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Design Patterns
Rupesh Bhochhibhoya
Object Oriented Programming
Encapsulation
Inheritance
Abstraction

Only talk to your friends A class should have only one reason Single Responsibility Principle
Common closure principle  Don’t call us we’ll call you. Encapsulate what varies Program to interface, not implementation
Classes should be open for extension but closed for modification Depend on abstractions, do not depend on concreted classes: 
Dependency Inversion Principle Favor Composition over Inheritance Strive for loosely coupled designs between objects that interact.

Object Oriented Design
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OOD principles
Alphabets Words Sentences tense, noun verb pronoun Essay articles books
Polymorphism
------------------------------
- Recurring set of situations
- Similar Goal and Constraints
- How-to-guide on OOD 
It worked,
      so documented and gave it a NAME
"A solution to a problem in a context"
Blueprints
Reusability
Common Vocabulary
Speeds up SDLC
Manageable
Expandable
...
Why use
Scenario 1
Light and Switch
Bridge Pattern
"Decouple an abstraction from its implementation
                 so that the two can vary independently"
Scenario 2
Football is Here
Strategy Pattern
"Define a family of algorithms, encapsulate each one, and make them interchangeable.
Strategy lets the algorithm vary independently from the clients that uses it."
Scenario 3
Football is Here, 
Everyone observing ball
Observer Pattern
"Define a one-to-many dependency between objects so that when
     one object changes state, all its dependents are notified
        and updated automatically."
Scenario 4
 One Football
Singleton pattern
"Ensure a class has only one instance,
        and provide a global point of access to it."
Categories
Creational Patterns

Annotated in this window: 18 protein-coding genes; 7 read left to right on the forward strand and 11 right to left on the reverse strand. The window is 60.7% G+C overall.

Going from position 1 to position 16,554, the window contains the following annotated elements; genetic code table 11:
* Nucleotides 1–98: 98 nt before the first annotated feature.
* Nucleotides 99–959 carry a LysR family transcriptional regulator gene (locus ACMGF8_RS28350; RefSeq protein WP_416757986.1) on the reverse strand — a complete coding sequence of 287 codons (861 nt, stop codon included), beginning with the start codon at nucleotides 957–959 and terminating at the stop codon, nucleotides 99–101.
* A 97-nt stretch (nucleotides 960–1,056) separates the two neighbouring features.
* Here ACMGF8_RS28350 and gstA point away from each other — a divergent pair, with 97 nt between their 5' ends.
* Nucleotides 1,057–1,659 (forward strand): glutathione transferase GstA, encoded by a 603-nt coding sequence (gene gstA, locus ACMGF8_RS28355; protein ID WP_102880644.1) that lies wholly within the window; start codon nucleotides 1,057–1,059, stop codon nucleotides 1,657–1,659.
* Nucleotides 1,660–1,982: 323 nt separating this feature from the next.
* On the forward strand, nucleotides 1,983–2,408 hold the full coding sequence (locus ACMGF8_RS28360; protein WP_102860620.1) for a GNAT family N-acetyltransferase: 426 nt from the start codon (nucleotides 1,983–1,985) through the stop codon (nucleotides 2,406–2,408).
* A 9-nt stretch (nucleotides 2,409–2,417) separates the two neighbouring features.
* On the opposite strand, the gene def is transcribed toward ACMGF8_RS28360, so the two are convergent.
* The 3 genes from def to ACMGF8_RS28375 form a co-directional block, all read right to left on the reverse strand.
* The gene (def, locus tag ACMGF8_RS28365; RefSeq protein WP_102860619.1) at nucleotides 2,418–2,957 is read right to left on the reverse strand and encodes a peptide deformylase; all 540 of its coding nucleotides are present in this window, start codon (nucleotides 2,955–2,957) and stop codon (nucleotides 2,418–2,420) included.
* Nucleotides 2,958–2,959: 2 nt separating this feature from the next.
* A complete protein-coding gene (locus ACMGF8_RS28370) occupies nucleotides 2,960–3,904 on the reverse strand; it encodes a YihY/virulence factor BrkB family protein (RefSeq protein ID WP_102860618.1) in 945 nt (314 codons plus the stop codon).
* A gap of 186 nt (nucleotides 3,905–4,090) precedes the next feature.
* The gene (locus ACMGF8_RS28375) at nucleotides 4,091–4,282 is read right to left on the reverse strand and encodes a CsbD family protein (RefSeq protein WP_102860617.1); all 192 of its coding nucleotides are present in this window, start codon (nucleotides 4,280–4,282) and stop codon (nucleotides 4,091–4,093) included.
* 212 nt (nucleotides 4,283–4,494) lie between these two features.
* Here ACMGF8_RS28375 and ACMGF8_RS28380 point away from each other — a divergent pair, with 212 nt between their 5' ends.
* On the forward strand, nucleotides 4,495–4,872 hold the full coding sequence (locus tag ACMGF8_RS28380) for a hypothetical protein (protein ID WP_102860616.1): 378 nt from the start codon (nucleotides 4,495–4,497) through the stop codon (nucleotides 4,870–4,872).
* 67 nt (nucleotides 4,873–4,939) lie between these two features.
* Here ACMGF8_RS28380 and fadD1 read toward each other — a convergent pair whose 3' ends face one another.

Abstract Factory: Creates an instance of several families of classes

Builder: Separates object construction from its representation

Factory Method: Creates an instance of several derived classes

Object Pool:  Avoid expensive acquisition and release of resources by recycling objects that are no longer in use

Prototype:  A fully initialized instance to be copied or cloned

              Singleton:  A class of which only a single instance can exist
Structural Patterns

Adapter: Match interfaces of different classes

Bridge: Separates an object’s interface from its implementation

Composite: A tree structure of simple and composite objects

Decorator: Add responsibilities to objects dynamically

              Facade:  A single class that represents an entire subsystem

Flyweight: A fine-grained instance used for efficient sharing

Private Class Data: Restricts accessor/mutator access

Proxy: An object representing another object


Behavioral Patterns

Chain of responsibility: A way of passing a request between a chain of objects

Command: Encapsulate a command request as an object

Interpreter: A way to include language elements in a program

Iterator: Sequentially access the elements of a collection

Mediator: Defines simplified communication between classes

Memento: Capture and restore an object's internal state

Null Object: Designed to act as a default value of an object

Observer: A way of notifying change to a number of classes

State: Alter an object's behavior when its state changes

Strategy: Encapsulates an algorithm inside a class

Template method: Defer the exact steps of an algorithm to a subclass

              Visitor: Defines a new operation to a class without change
Keep in mind...
"Shoot for practical extensibility. Don’t provide hypothetical generality;
be extensible in the ways that matter." –
Richard Helm
"Go for simplicity and don’t become over-excited. If you can come up with
 a simpler solution without using a pattern, then go for it" –
Ralph Johnson
"Patterns are tools not rules; they need to be tweaked and adapted to
your problem" –
Erich Gamma
"Walking on water and developing software from a
specification are easy if both are frozen.“ –
Edward V. Berard
Think abstract

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